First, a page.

Friday, June 22, 2012

What is the Diagnosis?

This 65 year old woman presented in cardiogenic shock:

Some will find this easy (if so, sorry!), but some might be confused.  See below.


















Well, 2 cardiologists and one emergency physician thought that there was high lateral ST elevation with reciprocal ST depression in inferior leads.  They did not see that it was atrial flutter.  When you are tuned into reading atrial flutter, though, as I am, this is regognizable within seconds as atrial flutter.  The flutter waves distort the baseline and can make it appear to have ST elevation or depression.

Diagnosis: Atrial flutter.   There is no ST elevation or depression, only flutter waves that mimic ST deviation.

There was very poor LV function causing the shock, but made worse by poor filling due to atrial flutter with 2:1 block and a ventricular rate of 130.

The angiogram was completely normal.

10 comments:

  1. Is it ok to diagnose the LAFB when the underlying pattern is A-flutter?

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    Replies
    1. Yes, indeed. And there is LAFB here, as you noticed.

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  2. Dr. Smith,

    When you say that when you are in tune into reading atrial flutter; what do you look for?

    ReplyDelete
    Replies
    1. Look for:
      1. Regular rhythm or
      1a. regularly irregular rhythm (all ventricular beats are a multiple of the flutter rate, 2:1 mixing with 3:1 and 4:1)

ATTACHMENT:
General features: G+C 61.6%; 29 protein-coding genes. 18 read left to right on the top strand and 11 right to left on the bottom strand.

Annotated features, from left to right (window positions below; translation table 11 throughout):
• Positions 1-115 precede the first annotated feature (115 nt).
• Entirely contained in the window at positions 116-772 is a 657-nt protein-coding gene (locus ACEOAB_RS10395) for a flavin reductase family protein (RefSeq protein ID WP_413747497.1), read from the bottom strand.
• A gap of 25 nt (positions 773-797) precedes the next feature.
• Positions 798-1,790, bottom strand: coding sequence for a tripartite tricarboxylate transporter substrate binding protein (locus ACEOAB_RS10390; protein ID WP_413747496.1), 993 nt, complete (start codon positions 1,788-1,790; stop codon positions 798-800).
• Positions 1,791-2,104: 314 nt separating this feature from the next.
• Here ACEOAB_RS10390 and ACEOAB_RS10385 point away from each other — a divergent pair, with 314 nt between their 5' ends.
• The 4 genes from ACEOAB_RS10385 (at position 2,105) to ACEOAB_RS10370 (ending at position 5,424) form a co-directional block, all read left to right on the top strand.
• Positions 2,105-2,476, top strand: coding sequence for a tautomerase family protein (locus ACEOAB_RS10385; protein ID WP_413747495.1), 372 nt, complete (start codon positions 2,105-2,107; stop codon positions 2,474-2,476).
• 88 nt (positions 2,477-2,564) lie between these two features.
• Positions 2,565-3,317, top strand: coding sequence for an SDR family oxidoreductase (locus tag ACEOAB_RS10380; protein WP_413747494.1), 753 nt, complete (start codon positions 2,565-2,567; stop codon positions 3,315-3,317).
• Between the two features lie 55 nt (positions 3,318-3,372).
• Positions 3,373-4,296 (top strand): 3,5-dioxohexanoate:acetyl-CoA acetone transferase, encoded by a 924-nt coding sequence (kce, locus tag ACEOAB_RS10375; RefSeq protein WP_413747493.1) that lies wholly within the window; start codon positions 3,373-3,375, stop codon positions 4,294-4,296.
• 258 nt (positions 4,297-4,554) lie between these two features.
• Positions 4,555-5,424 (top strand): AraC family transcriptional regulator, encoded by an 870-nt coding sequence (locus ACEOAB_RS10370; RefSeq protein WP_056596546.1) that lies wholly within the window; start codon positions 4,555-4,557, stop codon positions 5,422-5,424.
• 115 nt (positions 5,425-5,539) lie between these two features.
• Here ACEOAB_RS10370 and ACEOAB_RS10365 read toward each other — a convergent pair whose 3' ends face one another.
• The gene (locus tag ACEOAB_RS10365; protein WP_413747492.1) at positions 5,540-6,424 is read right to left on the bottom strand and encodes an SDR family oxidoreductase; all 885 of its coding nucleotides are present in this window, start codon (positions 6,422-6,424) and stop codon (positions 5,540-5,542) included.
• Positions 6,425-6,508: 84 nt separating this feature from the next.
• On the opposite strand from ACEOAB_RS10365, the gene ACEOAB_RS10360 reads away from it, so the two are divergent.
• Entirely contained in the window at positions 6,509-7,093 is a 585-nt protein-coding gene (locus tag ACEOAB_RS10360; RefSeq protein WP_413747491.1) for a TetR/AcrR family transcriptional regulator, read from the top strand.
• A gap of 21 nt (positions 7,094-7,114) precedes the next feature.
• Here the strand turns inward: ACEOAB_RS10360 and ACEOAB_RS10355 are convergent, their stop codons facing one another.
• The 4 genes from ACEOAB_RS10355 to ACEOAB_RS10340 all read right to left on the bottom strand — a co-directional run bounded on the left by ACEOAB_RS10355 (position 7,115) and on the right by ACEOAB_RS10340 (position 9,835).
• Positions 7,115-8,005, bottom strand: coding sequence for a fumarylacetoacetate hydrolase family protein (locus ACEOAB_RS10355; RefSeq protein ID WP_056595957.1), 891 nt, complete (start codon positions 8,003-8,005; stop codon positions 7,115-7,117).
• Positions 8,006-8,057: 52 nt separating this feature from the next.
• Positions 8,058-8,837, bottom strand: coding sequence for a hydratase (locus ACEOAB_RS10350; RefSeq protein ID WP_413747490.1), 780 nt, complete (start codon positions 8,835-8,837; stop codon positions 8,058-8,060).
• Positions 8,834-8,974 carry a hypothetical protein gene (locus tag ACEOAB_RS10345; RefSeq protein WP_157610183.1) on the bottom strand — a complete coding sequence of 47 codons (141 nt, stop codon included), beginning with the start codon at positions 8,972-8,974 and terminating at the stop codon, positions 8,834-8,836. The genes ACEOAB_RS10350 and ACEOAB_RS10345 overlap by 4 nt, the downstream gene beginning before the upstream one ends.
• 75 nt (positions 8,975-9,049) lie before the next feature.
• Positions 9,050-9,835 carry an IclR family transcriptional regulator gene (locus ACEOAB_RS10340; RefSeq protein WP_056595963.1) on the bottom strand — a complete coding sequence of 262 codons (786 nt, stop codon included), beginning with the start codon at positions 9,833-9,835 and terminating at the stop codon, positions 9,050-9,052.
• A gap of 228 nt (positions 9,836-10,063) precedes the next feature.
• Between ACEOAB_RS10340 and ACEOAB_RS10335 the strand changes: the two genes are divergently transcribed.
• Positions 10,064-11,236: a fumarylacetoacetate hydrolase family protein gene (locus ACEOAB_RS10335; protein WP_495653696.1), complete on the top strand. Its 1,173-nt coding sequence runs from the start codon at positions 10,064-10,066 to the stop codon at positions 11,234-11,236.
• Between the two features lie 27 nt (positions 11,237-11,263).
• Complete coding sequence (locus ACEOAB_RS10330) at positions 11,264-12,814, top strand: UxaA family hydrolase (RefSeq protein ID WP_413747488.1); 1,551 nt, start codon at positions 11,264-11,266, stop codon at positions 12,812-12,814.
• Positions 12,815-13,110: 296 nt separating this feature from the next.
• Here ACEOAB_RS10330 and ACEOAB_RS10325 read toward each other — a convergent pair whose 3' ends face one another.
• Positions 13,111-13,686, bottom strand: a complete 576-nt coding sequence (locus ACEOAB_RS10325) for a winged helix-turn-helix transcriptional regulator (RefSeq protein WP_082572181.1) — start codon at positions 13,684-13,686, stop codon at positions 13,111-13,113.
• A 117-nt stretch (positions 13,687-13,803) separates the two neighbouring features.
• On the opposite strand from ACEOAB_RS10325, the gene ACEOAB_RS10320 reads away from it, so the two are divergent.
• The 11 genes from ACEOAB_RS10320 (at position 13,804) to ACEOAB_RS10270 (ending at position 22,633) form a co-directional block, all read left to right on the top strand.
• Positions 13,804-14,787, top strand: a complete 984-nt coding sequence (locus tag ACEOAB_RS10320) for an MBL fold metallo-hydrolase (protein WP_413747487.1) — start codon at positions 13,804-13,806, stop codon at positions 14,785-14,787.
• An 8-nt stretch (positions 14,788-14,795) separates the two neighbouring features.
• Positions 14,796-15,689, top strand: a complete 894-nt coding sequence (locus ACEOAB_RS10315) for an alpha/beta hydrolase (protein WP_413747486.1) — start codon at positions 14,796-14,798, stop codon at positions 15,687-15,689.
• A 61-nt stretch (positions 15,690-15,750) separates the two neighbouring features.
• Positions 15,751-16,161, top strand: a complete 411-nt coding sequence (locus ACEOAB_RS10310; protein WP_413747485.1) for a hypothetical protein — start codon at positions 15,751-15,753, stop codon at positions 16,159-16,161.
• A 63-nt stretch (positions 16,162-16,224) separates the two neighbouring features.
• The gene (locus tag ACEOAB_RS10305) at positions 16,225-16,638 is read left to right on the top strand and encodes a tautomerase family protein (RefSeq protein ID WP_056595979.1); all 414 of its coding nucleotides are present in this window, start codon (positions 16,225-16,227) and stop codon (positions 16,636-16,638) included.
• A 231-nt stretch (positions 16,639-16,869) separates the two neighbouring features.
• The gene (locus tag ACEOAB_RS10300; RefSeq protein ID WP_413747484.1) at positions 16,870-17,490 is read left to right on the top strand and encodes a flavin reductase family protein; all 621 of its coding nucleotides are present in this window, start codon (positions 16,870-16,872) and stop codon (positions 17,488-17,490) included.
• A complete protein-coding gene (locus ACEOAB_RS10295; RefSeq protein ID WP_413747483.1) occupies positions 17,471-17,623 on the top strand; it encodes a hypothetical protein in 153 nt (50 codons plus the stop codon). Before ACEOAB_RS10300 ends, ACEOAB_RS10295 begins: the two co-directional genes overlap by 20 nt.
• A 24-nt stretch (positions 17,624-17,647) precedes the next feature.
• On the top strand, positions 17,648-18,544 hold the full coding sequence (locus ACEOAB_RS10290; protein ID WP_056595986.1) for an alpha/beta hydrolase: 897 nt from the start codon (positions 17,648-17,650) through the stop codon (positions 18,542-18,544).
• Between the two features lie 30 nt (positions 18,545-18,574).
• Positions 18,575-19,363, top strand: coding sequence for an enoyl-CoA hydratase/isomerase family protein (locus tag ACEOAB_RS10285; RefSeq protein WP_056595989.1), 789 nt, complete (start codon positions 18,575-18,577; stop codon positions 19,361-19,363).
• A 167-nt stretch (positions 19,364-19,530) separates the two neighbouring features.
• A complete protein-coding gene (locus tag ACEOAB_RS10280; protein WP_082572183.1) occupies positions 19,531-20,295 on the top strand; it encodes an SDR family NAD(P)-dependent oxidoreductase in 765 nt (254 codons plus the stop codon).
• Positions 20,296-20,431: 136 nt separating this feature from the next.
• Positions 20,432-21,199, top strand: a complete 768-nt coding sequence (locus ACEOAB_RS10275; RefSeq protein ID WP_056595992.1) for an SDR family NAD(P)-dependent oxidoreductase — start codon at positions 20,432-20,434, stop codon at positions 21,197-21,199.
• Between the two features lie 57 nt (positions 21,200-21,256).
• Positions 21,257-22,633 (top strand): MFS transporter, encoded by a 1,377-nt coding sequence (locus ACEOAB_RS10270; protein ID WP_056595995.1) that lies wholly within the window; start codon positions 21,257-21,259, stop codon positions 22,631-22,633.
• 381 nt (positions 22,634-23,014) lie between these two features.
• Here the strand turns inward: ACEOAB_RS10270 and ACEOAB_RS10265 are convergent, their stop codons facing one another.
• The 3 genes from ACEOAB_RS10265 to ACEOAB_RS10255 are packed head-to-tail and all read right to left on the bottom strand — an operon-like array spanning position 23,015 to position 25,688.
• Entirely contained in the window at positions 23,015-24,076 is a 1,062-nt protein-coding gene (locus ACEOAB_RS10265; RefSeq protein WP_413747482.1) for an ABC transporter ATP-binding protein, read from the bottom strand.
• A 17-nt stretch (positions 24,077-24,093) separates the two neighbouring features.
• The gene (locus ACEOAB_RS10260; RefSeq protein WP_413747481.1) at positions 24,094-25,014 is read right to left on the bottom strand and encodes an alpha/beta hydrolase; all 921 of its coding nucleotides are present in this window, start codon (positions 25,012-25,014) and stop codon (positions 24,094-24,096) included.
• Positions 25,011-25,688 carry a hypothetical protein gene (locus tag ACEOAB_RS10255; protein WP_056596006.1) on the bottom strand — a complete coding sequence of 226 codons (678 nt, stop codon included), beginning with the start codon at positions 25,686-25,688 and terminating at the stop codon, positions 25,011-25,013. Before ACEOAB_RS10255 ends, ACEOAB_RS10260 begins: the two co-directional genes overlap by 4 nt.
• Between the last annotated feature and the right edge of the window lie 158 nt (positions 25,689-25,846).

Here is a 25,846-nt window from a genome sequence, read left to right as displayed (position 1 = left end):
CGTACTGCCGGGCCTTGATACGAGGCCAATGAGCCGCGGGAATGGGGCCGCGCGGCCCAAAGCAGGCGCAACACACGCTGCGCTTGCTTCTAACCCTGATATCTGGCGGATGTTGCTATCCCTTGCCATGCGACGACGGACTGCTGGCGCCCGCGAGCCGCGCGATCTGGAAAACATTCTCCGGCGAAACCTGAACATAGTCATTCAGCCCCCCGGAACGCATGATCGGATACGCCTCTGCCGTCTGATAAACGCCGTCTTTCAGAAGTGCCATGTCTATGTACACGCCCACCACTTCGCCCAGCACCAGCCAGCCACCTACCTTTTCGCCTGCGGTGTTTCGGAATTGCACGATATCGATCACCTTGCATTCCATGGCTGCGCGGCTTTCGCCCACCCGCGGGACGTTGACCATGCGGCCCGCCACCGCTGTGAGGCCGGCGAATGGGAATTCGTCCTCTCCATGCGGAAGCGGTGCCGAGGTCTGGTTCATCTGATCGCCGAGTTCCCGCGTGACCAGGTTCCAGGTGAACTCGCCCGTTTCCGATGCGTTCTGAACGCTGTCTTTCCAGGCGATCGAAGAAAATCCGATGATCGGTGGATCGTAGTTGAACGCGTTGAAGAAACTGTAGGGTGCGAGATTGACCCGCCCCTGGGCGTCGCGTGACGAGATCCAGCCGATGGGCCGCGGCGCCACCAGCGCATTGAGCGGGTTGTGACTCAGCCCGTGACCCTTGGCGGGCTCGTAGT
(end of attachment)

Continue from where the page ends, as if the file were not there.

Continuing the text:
2. ventricular Rate 125-170

      3. Wavy baseline in leads II and V1 especially

      4. Upright p-waves in lead V1

      5. Constant rate over time

      6. Can test with adenosine (blocks ventricular QRS and unmasks flutter waves.

      Delete
  3. I find atrial flutter difficult to diagnose in ED specially 2:1

    ReplyDelete
    Replies
    1. It takes practice and, mostly, awareness to ask yourself, "Is this atrial flutter?"

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  4. From my QI research in my ED, I can safely say that atrial flutter is one of the most common causes of a false positive interpretation of Acute MI by the Marquette 12SL algorithm.

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  5. Saw the atrial flutter( pun intended), but had this as a LM critical stenosis with atrial flutter. WIth the seeming ST elevation aVR, V1 and aVL, and globlal ST depression.
    Thanks for the post as this will help to temper my reading of the ST segment in the setting of A Flutter.
    Regards
    Matt

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  6. Since there is Left Axis Deviation, is it safe to say there is a possible LBBB and LAFB as well?

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  7. Good point about LAFB. Yes. But there is no LBBB and, if there were, you would not see LAFB because LBBB = both LAFB and LPFB.

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